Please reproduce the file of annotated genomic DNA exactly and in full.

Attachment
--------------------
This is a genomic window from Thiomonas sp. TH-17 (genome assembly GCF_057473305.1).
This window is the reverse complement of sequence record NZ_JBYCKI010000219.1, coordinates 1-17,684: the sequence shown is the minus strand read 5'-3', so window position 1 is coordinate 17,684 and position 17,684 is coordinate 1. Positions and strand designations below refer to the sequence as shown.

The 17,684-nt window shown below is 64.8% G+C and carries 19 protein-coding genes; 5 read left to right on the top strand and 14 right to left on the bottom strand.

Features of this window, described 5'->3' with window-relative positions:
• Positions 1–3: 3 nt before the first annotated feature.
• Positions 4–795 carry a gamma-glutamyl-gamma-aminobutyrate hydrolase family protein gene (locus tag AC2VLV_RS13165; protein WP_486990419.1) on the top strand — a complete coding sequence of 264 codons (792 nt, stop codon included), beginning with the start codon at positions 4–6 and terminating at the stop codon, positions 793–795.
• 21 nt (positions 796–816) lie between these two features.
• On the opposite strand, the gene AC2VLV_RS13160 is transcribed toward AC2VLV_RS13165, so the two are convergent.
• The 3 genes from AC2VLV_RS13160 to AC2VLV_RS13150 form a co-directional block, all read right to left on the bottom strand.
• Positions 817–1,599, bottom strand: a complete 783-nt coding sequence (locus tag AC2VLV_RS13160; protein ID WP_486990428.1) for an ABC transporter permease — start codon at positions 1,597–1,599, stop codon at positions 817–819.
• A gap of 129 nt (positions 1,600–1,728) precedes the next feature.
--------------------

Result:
This is a genomic window from Thiomonas sp. TH-17 (genome assembly GCF_057473305.1).
This window is the reverse complement of sequence record NZ_JBYCKI010000219.1, coordinates 1-17,684: the sequence shown is the minus strand read 5'-3', so window position 1 is coordinate 17,684 and position 17,684 is coordinate 1. Positions and strand designations below refer to the sequence as shown.

The 17,684-nt window shown below is 64.8% G+C and carries 19 protein-coding genes; 5 read left to right on the top strand and 14 right to left on the bottom strand.

Features of this window, described 5'->3' with window-relative positions:
• Positions 1–3: 3 nt before the first annotated feature.
• Positions 4–795 carry a gamma-glutamyl-gamma-aminobutyrate hydrolase family protein gene (locus tag AC2VLV_RS13165; protein WP_486990419.1) on the top strand — a complete coding sequence of 264 codons (792 nt, stop codon included), beginning with the start codon at positions 4–6 and terminating at the stop codon, positions 793–795.
• 21 nt (positions 796–816) lie between these two features.
• On the opposite strand, the gene AC2VLV_RS13160 is transcribed toward AC2VLV_RS13165, so the two are convergent.
• The 3 genes from AC2VLV_RS13160 to AC2VLV_RS13150 form a co-directional block, all read right to left on the bottom strand.
• Positions 817–1,599, bottom strand: a complete 783-nt coding sequence (locus tag AC2VLV_RS13160; protein ID WP_486990428.1) for an ABC transporter permease — start codon at positions 1,597–1,599, stop codon at positions 817–819.
• A gap of 129 nt (positions 1,600–1,728) precedes the next feature.